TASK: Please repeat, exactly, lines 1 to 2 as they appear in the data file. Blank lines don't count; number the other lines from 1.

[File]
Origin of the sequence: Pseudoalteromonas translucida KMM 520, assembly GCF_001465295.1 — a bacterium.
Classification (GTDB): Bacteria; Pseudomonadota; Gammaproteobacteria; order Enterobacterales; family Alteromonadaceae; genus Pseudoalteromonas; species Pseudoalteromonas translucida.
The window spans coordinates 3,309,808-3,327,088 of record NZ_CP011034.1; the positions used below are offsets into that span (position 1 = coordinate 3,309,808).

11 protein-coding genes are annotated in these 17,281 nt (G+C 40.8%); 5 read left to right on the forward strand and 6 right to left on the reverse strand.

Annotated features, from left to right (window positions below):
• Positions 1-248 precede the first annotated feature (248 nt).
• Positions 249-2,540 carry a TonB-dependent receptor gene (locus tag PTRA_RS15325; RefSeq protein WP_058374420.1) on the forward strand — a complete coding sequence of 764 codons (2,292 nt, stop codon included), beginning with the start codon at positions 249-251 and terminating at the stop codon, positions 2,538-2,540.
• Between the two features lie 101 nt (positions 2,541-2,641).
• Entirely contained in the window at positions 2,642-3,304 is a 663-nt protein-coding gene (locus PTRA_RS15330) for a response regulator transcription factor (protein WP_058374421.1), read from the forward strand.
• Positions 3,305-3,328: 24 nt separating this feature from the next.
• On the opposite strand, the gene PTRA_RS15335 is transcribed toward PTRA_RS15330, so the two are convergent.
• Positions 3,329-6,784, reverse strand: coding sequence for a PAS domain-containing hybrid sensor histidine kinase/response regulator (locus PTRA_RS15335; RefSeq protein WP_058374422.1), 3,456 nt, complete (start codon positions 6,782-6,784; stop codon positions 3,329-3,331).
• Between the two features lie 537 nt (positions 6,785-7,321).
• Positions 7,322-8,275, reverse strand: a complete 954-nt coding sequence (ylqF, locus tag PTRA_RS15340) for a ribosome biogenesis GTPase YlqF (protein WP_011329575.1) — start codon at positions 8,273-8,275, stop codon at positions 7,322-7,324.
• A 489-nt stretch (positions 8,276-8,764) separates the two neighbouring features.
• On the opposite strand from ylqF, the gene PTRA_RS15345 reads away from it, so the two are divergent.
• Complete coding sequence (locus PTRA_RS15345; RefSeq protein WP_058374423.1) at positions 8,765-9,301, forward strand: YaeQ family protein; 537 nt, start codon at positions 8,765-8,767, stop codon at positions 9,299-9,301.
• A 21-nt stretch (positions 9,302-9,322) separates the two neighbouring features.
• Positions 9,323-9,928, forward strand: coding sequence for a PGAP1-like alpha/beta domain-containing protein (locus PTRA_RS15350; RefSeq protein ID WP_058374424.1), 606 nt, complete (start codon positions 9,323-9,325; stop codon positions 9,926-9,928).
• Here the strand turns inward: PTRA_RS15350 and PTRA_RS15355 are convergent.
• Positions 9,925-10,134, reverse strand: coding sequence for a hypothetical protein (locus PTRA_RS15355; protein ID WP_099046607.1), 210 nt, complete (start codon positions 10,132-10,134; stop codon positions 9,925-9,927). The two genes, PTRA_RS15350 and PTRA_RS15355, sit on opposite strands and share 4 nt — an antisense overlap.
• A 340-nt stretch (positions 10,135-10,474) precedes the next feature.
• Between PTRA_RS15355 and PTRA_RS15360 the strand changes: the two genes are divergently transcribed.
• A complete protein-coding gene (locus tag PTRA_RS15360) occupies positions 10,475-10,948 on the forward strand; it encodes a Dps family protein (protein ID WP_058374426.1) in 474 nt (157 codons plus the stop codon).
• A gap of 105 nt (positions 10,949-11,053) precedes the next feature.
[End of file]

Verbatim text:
Origin of the sequence: Pseudoalteromonas translucida KMM 520, assembly GCF_001465295.1 — a bacterium.
Classification (GTDB): Bacteria; Pseudomonadota; Gammaproteobacteria; order Enterobacterales; family Alteromonadaceae; genus Pseudoalteromonas; species Pseudoalteromonas translucida.